# [Tutor] Question regarding lists and manipulating items in lists.

Steven D'Aprano steve at pearwood.info
Wed Jan 16 14:57:49 CET 2013

```On 16/01/13 11:23, Scurvy Scott wrote:

> After playing with your example I keep being told that list has no
> attribute int_to_note. I know what the problem is, I just don't know
> how to fix it.

Oops, sorry about that, that is my fault. I did warn that my code was
untested!

If you know what the problem is, the solution should be obvious. Before
actually is. If you do that, the answer should pop right out at you.

Still need a hint? Okay, try this:

"I need to convert the Fibonacci integers to musical notes, using the
notes.int_to_note function imported from mingus.core. But inside Steven's
make_notes function, he sets a local variable `notes = []`, which means
that inside the function I cannot access the global notes.int_to_note."

Or, a shorter version:

"I have notes.int_to_note, which I need, but accessing it is blocked by
the local variable notes which is a list."

So the obvious solution is...

...rename the local variable `notes` to something else.

def make_notes(num_notes):
it = fib()
for i in range(num_notes):
n = next(it) % 12  # get the next Fibonacci number, modulo 12
music.append(notes.int_to_note(n))
return music

Still untested.

> Also, I believe I've fixed my email so it will no longer be in HTML or
> anything fancy, just plain text.

Many thanks!

> So right now my code is:
>
> import mingus.core.notes as notes
>
> #fibonacci
> def fib():
>      a, b = 0, 1
>      while True:
>          yield b
> 	a, b = b, a+b

I have now tested that, and it works fine:

py> it = fib()
py> [next(it) for i in range(15)]
[1, 1, 2, 3, 5, 8, 13, 21, 34, 55, 89, 144, 233, 377, 610]

Some people prefer to start the Fibonacci sequence with 0. That's an
easy change to make: change the line "yield b" to "yield a". But
Wolfram Mathworld and Mathematica start the Fibonacci sequence with
1, 1, 2, ... rather than 0, 1, 1, ... so that's good enough for me.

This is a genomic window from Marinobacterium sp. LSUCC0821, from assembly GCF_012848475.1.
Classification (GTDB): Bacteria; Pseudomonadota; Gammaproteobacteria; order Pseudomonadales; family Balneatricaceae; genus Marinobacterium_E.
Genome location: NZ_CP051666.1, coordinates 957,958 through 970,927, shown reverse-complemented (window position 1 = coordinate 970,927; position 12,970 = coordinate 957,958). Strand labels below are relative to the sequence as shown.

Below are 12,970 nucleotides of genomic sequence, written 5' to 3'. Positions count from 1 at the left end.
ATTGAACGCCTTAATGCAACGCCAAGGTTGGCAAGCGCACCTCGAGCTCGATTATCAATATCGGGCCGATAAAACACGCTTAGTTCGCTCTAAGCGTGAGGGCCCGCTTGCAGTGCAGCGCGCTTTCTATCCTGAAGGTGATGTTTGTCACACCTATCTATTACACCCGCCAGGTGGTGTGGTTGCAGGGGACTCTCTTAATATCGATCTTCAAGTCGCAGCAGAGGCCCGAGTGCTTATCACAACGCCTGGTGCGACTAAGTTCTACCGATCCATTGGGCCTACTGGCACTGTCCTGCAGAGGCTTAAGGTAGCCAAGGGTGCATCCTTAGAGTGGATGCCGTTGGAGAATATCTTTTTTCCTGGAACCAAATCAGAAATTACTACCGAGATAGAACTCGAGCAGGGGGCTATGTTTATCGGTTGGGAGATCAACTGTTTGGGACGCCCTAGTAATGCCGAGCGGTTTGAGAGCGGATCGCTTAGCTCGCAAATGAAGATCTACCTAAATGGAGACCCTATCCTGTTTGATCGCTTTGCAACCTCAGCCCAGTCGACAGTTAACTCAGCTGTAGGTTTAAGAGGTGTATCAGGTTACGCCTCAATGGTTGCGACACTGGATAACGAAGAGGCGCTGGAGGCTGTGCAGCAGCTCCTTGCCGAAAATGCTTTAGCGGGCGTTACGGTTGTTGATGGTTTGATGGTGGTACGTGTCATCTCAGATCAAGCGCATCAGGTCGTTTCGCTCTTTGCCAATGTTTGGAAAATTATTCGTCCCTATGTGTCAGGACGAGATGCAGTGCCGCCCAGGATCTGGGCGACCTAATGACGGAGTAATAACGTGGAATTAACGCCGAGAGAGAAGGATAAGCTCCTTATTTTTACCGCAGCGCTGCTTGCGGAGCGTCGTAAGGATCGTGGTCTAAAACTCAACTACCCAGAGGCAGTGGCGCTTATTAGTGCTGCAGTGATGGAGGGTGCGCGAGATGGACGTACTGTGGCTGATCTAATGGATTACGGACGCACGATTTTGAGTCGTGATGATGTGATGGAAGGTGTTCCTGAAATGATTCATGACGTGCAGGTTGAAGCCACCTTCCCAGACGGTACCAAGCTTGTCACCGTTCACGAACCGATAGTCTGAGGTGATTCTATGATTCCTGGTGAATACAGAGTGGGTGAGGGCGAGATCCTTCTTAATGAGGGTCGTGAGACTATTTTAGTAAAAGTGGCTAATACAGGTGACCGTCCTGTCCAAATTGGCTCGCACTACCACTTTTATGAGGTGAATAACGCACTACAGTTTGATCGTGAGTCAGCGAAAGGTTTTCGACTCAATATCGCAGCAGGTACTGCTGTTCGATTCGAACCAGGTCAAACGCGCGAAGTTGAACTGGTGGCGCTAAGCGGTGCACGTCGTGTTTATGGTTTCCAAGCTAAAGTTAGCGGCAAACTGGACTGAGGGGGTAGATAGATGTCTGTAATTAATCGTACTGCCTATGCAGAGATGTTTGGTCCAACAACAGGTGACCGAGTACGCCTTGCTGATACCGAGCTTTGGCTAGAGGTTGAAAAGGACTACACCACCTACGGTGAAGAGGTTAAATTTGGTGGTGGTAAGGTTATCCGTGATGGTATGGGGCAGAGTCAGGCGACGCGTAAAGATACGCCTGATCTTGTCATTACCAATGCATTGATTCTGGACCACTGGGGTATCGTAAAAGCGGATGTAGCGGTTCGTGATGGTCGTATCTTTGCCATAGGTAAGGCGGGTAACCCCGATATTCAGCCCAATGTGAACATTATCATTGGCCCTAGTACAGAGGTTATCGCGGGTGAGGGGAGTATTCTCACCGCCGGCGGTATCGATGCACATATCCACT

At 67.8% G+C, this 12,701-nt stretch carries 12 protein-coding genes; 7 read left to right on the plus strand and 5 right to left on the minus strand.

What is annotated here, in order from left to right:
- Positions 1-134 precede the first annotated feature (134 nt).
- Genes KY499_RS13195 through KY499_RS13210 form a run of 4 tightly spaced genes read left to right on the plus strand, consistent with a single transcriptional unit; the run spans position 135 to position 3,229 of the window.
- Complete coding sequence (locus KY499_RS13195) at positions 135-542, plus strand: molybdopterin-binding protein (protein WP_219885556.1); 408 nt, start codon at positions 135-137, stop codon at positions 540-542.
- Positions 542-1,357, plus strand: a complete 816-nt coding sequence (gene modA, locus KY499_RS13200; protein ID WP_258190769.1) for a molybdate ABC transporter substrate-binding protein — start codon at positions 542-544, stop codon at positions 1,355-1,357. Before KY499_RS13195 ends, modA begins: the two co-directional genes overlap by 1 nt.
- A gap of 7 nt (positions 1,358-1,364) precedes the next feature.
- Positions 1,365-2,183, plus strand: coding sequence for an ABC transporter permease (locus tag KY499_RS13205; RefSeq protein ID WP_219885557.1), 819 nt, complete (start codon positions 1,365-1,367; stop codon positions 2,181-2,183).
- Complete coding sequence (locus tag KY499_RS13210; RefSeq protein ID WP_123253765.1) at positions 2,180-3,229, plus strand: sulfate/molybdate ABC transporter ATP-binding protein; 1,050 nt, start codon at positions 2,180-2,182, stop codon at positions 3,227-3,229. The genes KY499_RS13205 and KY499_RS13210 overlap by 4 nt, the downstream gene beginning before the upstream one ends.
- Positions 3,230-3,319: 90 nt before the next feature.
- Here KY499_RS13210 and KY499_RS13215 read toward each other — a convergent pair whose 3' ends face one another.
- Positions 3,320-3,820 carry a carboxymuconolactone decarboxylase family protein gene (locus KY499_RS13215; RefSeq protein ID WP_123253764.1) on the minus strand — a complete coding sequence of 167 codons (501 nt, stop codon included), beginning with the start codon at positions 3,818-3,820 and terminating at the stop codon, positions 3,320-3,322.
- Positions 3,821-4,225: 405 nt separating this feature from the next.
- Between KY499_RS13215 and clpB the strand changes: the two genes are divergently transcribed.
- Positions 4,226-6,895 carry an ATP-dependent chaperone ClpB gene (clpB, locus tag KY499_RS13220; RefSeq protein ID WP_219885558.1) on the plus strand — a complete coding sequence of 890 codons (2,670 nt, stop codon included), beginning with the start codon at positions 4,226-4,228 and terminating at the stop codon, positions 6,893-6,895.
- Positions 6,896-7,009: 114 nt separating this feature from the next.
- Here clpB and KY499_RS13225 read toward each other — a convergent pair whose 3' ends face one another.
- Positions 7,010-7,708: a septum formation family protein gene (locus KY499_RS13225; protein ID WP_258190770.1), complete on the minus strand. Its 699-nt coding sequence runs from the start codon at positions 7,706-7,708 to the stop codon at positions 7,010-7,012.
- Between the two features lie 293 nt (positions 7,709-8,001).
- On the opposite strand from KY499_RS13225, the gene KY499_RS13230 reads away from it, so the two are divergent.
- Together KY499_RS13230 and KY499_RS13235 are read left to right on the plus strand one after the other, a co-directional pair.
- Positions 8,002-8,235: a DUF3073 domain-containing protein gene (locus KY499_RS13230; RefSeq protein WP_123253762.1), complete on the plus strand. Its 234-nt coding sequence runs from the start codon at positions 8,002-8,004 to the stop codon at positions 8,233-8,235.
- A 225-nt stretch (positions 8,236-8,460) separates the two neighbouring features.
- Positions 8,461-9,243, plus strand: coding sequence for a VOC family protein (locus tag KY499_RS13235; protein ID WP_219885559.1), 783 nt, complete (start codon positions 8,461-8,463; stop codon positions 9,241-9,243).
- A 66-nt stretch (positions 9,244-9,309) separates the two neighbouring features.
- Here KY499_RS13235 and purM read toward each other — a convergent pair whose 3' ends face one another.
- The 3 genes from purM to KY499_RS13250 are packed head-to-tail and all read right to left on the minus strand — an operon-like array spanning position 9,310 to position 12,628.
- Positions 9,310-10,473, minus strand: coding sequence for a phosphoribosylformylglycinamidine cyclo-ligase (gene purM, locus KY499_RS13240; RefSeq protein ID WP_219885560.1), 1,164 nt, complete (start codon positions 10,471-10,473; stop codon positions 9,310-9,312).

http://mathworld.wolfram.com/FibonacciNumber.html

> def make_notes(num_notes):
> 	it = fib()
> 	notes = []
> 	for i in range(num_notes):
> 		n = next(it) % 12
> 		notes.append(notes.int_to_note(n))
> 	return notes
>
> Which is pretty different from what my original code was.

Maybe so, but I'm teaching you a practice that will see you in good stead
whenever you program: each function should do *one* thing.

Think of programming as creating tools. You wouldn't try to create a single
tool for cutting wood, driving screws into it, and painting it. Instead we
have three tools: saw, screwdriver, paint brush. It's *much* easier to make
three separate tools than a single tool that tries to do all three jobs.

Likewise for your program. It is better to write separate functions to:

* create the Fibonacci numbers;

* turn them into musical notes;

than to do both jobs in one function. Now in *this* case, the labour saved
is relatively small. But it is a good habit to get into, and when you get
to large, complex programs it becomes essential.

>  The
> generator function doesn't actually do anything when called, it just
> tells me it's a generator function and where it's located.

If you look at how my code uses the generator function, you will see the
correct way to use it. Here's another example:

py> it = fib()
py> n = next(it)
py> while n < 100:
...     print n
...     n = next(it)
...
1
1
2
3
5
8
13
21
34
55
89

--
Steven
```